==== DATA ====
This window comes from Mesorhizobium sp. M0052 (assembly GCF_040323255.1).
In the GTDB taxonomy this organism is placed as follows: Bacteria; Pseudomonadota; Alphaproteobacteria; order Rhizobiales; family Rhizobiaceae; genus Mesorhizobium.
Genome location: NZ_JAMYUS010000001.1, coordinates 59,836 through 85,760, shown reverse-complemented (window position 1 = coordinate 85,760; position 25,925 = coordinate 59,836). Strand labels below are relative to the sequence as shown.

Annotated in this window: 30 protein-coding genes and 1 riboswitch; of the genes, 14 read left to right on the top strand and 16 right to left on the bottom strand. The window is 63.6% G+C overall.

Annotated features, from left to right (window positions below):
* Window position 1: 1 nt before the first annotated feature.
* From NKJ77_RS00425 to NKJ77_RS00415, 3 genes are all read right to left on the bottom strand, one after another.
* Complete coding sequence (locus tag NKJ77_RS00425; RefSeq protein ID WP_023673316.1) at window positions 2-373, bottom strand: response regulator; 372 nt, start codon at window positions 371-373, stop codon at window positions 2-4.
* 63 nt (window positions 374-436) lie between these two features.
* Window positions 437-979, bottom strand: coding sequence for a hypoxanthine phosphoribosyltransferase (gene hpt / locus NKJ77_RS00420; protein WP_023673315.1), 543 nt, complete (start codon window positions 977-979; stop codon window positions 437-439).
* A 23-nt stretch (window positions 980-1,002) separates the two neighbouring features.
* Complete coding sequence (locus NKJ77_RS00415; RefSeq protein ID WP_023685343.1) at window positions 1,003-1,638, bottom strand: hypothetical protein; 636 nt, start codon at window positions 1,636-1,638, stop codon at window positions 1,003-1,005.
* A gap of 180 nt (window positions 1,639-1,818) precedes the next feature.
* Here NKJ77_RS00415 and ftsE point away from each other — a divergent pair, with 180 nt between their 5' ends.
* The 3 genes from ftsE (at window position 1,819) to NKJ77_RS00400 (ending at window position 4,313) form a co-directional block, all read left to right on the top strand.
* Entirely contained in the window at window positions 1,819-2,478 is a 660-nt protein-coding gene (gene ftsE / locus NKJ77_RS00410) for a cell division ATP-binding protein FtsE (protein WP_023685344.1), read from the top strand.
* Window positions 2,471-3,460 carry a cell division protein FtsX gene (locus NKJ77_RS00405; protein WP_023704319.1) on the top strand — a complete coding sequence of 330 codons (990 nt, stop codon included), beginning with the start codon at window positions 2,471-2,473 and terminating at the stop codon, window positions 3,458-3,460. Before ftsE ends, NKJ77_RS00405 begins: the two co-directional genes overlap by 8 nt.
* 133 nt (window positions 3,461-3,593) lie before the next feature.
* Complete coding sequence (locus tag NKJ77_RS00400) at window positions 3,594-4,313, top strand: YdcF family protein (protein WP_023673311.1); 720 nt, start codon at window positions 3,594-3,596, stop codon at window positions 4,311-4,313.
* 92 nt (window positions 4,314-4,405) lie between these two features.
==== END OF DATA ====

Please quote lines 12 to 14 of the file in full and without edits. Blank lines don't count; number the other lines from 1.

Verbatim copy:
* Complete coding sequence (locus NKJ77_RS00415; RefSeq protein ID WP_023685343.1) at window positions 1,003-1,638, bottom strand: hypothetical protein; 636 nt, start codon at window positions 1,636-1,638, stop codon at window positions 1,003-1,005.
* A gap of 180 nt (window positions 1,639-1,818) precedes the next feature.
* Here NKJ77_RS00415 and ftsE point away from each other — a divergent pair, with 180 nt between their 5' ends.